Collaborative philanthropy as a way to scale

Jessica Brown

The environmental challenges that foundations seek to address are increasingly complex and systemic in nature. Foundations struggle to achieve impact in the best of times. It can be challenging for a small team to build the knowledge and expertise required to address problems at their root causes. One way forward may lie in a range of new initiatives to encourage foundations to collaborate.

Climate Works, for example, is an international collaborative focused on tackling climate change through energy efficiency standards, low-carbon energy supply and forest conservation. This network of regional climate foundations creates the space for common strategies and for sharing the technical expertise and financial resources of multiple donors. More recently formed are the Environmental Funders Network and Forest Philanthropy Action Network.

Channelling funds through existing foundations is another interesting strategy. Donations by the Tides Foundation and Warren Buffett to the Bill & Melinda Gates Foundation are two salient examples from the US.  Donor advised funds can also bring philanthropic funds together for specific strategic objectives. Well developed in the US, this practice has recently been explored by Coutts private bank in the UK, which launched a pilot environment fund.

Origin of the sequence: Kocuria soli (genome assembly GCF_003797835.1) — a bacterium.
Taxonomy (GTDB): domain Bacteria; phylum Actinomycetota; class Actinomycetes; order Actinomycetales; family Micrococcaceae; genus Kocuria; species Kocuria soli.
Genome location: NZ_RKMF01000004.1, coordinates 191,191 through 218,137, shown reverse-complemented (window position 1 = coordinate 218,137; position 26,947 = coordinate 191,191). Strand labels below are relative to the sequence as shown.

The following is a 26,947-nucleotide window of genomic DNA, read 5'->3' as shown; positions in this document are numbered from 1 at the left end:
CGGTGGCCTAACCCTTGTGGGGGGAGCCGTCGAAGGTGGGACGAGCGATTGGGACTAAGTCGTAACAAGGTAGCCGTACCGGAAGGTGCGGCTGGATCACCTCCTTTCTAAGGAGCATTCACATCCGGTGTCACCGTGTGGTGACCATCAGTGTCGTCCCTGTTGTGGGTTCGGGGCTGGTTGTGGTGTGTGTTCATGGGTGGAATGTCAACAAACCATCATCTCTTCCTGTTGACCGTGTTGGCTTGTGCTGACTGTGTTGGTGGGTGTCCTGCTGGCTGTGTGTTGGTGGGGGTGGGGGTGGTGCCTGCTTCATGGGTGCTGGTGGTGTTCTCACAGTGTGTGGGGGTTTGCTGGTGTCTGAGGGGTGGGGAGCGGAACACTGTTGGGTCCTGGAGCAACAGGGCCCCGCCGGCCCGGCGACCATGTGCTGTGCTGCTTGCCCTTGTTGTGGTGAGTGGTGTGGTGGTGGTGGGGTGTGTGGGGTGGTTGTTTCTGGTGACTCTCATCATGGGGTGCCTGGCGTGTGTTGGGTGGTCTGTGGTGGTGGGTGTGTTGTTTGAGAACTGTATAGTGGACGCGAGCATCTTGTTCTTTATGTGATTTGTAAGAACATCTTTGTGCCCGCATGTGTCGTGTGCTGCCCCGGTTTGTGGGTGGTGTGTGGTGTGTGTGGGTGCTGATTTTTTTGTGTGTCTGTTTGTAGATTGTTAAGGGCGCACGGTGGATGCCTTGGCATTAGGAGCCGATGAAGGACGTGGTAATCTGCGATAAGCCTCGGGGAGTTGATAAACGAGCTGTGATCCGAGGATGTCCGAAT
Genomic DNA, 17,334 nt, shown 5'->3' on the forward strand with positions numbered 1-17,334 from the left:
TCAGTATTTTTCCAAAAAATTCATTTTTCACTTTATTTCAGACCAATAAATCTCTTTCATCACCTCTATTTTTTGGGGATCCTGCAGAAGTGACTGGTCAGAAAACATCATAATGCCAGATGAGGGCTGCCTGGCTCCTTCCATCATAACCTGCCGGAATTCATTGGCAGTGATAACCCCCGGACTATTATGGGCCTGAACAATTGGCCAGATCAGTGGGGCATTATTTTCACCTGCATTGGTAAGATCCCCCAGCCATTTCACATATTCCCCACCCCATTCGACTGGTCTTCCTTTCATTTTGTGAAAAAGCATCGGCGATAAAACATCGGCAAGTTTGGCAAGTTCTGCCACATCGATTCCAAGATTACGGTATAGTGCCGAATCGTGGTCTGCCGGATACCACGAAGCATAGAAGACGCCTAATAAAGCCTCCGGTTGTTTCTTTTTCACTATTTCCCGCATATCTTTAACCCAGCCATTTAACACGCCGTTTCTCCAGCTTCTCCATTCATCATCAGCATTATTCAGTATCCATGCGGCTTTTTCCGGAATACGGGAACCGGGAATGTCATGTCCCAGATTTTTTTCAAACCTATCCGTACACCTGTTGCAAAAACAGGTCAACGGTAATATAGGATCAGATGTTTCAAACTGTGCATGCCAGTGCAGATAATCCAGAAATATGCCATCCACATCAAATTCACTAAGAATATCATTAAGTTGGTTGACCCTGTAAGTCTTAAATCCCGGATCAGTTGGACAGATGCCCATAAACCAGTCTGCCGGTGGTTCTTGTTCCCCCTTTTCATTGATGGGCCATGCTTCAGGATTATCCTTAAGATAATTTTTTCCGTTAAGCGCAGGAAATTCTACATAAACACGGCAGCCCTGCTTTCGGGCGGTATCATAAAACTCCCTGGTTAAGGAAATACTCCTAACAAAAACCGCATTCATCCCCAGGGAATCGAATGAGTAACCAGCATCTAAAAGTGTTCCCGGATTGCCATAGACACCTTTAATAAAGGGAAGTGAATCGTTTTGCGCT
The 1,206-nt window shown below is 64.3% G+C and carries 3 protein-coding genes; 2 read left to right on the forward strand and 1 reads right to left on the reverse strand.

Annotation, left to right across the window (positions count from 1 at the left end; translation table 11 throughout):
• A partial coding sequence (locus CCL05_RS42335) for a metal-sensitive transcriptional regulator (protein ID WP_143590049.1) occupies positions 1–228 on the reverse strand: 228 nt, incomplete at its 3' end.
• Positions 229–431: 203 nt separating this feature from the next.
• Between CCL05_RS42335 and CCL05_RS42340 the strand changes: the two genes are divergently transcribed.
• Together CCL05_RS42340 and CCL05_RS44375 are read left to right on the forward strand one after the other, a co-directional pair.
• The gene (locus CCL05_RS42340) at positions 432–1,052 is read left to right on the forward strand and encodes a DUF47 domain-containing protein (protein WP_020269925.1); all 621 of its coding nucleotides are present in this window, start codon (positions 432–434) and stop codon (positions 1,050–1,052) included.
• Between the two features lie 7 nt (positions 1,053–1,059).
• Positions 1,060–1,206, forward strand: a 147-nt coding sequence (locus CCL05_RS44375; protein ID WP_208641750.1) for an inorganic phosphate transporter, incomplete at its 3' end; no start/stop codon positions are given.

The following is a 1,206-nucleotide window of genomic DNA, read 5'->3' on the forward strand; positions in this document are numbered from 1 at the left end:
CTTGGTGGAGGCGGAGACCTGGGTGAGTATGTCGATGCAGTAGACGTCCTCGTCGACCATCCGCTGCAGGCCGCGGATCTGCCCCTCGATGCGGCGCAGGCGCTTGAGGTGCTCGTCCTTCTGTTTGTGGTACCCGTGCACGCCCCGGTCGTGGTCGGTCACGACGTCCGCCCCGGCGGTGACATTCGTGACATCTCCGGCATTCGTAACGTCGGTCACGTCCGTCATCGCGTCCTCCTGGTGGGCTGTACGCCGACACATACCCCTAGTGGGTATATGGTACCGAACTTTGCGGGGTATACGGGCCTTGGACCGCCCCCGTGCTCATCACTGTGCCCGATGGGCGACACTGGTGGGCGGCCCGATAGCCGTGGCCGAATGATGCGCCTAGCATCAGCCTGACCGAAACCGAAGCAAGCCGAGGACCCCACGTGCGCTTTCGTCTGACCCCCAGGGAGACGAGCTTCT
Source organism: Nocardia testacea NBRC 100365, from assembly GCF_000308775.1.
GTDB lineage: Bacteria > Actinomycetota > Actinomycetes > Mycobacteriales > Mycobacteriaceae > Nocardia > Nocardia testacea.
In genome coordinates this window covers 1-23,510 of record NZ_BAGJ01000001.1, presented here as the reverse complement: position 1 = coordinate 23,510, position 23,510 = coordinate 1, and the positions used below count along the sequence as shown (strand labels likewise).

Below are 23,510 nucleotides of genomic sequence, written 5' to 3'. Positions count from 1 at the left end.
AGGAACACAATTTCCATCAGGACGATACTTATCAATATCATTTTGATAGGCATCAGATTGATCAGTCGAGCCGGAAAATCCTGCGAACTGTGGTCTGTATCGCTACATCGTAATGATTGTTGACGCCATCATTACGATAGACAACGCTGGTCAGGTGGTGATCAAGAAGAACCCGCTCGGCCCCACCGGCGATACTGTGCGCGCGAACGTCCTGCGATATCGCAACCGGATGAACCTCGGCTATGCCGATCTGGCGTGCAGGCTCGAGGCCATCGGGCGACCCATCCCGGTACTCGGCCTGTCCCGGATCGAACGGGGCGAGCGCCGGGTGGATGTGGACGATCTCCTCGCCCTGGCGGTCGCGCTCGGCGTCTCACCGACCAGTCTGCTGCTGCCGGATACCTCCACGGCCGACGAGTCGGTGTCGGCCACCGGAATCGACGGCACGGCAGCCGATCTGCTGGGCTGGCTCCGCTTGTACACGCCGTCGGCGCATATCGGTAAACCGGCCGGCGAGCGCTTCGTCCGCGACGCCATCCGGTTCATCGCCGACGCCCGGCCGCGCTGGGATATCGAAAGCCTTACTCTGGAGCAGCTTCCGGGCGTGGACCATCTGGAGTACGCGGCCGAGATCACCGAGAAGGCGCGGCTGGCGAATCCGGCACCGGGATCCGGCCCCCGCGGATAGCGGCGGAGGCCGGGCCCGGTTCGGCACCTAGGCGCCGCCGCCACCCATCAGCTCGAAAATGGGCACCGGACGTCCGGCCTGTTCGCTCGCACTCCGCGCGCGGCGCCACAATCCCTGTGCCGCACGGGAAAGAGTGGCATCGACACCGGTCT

But even the largest foundations cannot hope to solve major problems without bringing the far greater resources (and market roles) of business and government into play. Watch the space for ‘public-private-philanthropic partnerships’, where foundations create partnerships with business and government bodies to accelerate the impact of particular markets. A good example is the combined effort of the Rockefeller Foundation, the reinsurance firm Swiss Re, Oxfam America and Columbia University to shape market responses that can help communities most vulnerable to climate variability and change.

The partnership approach may be the way forward to reach the scale necessary to achieve change. For smaller foundations like the Tellus Mater Foundation, this is an essential part of establishing a scale-oriented strategy. The speed at which foundations are creating combined vehicles or pooling resources to address similar goals, as well as new interactions with business, investment funds and governments, suggests an exciting new agenda.

Jessica Brown is director of the Tellus Mater Foundation. Email

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